Tip & How-To about Heating & Cooling

Replacing a condenser fan in centralized A/C

On of the common problem with centralized A/C unit is a bad condenser fan. I have known people who called an ac technician to fix their ac because of a bad condenser fan and suggested replacing the whole unit! Costing them a lot of money when all it needed was a 50 dollars condenser fan! If the condenser fan do not run or it runs only when you give it a push, it'sbad. You will also notice that it is vey hot. When replacing a condenser fan you may want to replace the starting capacitor too. Replacing a condenser fan is not very hard, just make sure that the power to the ac unit is turned off at the breaker box. Confirm that the wires are not live by using a meter or an ac tester. The fan motor are held with brakets sometimes just screws. Most fan you can buy that has reversible rotation by just reversing the plug. Make sure it is blowing upwards. If not reverse the rotation. So if you notice that the unit is not putting out cold enough air and you went outside and noticed the compressor running but not the fan, turn off the AC right away and do not use it untill the fan is replaced. Running the unit with a defective fan can damage the compressor caused by overheating.

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Everytime my central air unit kicks on my circuit breaker trips. It didn't do this last year or even earlier this year


A circuit breaker 'tripping' everytime the AC unit kicks on 'most always' indicates a direct short (somewhere in the condensing unit), although it is possible that the breaker itself is bad - (but not likely).

Usually the cause of this 'short' will be - either the condenser motor in the condensing unit (outside unit) or the compressor - also in the condensing unit.

If you're mechanically inclined - and "very careful" around electricity - there is a fairly simple way to find out which component is causing the short.

Step 1 - Make sure the condensing unit (outside unit) is completely disconnected (electrically) , i.e. pull the fuses/turn off circuit breaker on outside unit and turn off thermostat.

Step 2 - disconnect the condenser motor (this is the outside fan motor). Note: when you disconnect the wires of the condenser motor "be sure" you mark/write their location, and wrap them in electric tape.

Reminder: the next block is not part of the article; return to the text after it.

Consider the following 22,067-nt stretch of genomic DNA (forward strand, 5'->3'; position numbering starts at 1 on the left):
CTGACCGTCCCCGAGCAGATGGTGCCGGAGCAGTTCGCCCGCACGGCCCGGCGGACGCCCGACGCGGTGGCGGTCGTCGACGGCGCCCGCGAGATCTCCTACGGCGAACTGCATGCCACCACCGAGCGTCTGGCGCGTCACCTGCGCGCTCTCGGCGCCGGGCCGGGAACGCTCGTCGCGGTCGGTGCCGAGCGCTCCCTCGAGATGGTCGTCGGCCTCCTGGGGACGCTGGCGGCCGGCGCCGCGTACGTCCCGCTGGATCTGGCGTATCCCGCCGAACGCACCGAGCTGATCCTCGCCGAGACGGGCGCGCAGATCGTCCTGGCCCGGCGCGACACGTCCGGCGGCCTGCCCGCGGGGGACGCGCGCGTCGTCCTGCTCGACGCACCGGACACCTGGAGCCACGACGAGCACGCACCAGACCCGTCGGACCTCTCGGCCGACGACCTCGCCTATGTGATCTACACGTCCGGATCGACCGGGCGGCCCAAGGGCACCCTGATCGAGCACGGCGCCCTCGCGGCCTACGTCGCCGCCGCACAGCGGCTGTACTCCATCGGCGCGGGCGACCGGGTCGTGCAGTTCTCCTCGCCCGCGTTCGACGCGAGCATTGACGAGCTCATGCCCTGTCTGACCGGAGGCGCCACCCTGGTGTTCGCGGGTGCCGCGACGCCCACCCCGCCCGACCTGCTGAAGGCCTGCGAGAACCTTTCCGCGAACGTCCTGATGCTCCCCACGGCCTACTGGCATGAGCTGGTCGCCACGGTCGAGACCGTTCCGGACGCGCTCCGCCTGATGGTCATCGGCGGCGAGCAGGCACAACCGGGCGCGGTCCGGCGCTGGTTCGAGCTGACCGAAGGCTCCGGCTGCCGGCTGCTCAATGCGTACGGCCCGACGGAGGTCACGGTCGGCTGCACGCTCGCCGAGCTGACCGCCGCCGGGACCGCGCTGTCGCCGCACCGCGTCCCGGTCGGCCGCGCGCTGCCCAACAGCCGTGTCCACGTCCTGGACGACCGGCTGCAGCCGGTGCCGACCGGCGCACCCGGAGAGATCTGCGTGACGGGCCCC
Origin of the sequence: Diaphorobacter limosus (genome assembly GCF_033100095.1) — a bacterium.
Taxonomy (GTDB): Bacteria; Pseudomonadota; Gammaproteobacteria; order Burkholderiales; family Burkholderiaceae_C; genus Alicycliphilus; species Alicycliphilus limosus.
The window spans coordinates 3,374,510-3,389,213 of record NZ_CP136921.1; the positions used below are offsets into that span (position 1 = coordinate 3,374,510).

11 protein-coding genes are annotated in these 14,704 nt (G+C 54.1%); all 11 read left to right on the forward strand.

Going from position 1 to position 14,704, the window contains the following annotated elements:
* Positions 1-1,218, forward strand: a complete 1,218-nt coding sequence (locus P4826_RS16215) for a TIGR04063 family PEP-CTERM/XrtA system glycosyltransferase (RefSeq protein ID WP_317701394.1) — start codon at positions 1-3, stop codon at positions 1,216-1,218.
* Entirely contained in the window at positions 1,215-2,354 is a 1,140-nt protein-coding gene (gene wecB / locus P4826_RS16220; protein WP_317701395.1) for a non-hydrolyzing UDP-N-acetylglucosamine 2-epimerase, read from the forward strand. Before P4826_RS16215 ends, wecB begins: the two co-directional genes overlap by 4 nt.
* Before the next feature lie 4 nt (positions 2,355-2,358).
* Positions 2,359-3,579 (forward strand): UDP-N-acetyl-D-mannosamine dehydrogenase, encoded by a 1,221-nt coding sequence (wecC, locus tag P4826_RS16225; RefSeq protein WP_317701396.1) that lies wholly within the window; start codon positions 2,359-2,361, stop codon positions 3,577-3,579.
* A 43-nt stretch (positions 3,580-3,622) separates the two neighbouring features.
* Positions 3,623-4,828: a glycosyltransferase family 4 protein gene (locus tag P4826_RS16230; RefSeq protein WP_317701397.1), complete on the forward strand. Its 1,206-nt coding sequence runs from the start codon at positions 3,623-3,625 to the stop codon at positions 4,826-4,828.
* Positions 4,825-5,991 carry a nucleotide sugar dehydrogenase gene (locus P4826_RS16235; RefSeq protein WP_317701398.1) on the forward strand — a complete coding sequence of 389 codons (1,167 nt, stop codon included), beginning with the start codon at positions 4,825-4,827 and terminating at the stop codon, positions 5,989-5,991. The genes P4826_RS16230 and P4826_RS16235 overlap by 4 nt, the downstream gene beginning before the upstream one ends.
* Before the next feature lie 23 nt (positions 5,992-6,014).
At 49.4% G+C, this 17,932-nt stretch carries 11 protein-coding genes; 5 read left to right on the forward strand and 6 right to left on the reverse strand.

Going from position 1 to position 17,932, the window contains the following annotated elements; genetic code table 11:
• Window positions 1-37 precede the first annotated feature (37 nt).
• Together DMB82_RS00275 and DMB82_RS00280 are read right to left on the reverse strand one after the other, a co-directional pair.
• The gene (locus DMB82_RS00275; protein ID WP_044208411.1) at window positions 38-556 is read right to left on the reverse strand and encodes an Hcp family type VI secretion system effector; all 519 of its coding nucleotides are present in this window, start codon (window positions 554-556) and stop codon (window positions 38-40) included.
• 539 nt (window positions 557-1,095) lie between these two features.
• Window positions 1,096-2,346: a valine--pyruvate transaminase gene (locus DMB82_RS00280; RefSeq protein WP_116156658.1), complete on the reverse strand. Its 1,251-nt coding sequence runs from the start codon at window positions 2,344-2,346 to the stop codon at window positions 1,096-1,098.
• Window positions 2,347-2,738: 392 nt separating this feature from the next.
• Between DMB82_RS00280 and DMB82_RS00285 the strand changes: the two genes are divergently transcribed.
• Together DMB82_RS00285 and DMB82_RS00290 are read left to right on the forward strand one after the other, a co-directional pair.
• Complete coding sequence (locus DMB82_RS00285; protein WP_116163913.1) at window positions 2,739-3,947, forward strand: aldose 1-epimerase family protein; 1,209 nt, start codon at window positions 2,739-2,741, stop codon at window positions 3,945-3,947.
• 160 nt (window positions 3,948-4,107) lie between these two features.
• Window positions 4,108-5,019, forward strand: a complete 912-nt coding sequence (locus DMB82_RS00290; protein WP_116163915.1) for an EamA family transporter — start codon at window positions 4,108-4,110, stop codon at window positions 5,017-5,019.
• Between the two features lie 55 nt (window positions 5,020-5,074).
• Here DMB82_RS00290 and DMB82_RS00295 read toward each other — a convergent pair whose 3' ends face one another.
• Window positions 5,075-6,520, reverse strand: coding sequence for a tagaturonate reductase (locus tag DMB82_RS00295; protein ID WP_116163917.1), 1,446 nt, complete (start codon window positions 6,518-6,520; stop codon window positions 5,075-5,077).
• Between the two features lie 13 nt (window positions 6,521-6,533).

Step 3 - start the AC unit. If the breaker trips again you can pretty much rest assured it's the compressor that is shorted.

To prove it (without a doubt) - go to next step.

Step 4 - "be sure circuit breaker and thermostat is turned off" - and - 'reconnect' the condenser motor - and - then disconnect the compressor wires (mark wires and tape them).

Step 5 - Start AC.

If breaker doesn't trip - you know it's the compressor that is shorted.

If breaker 'does' trip again - then it's possible the breaker itself is bad (not likely) or there is a 'short' in the condensing unit's "wiring" somewhere (not likely).

My guess is that either the condenser motor or compressor is shorted.

Hope this helps.

Good Luck!

Jun 10, 2010 | Heating & Cooling

1 Answer

whirlpool central ac stopped blowing air, cool or fan only. compressor outside running and attic unit on but no air. Solution??


If you are refering to the indoor fan that is not running, but that the outdoor condenser is operating, the next place to check is the circuit board in the air handler, this is the control for the fan motor. the relay may be bad that actuates the fan circuit. if the relay is bad there will be no power to the fan motor. If you have power to the fan motor then the motor is bad and the motor and capacitor should be replaced.

Jul 20, 2009 | Heating & Cooling

5 Answers

AC unit runs inside but not outside! help


check breaker thermostat set cooling auto call for service.allso get it cleaned both coils.. Tom

Jun 19, 2009 | Ruud UAKA042 Air Conditioner

1 Answer

condensate pump on humidifer/ac


To me it sounds like a tube is plugged so where, It also might be the switch is going bad on this unit.

Dec 09, 2008 | Plumbing

4 Answers

central ac blowing hot air outside fan not moving but making a noise


This is nothing but an either or -or ! First, make the thermostat calls for cool, there are suppose to be 2- noise outside, the fan motor and the compressor (and if a old system,a humming noise which is the contactor coil which picks up the main 240-volts).. hurry up and take a stick or something and turn the fan blades, if it picks up speed and run, then its the capicator. If not then the fan motor is bad.! (BOTTOM LINE)!

Jun 09, 2008 | Heating & Cooling

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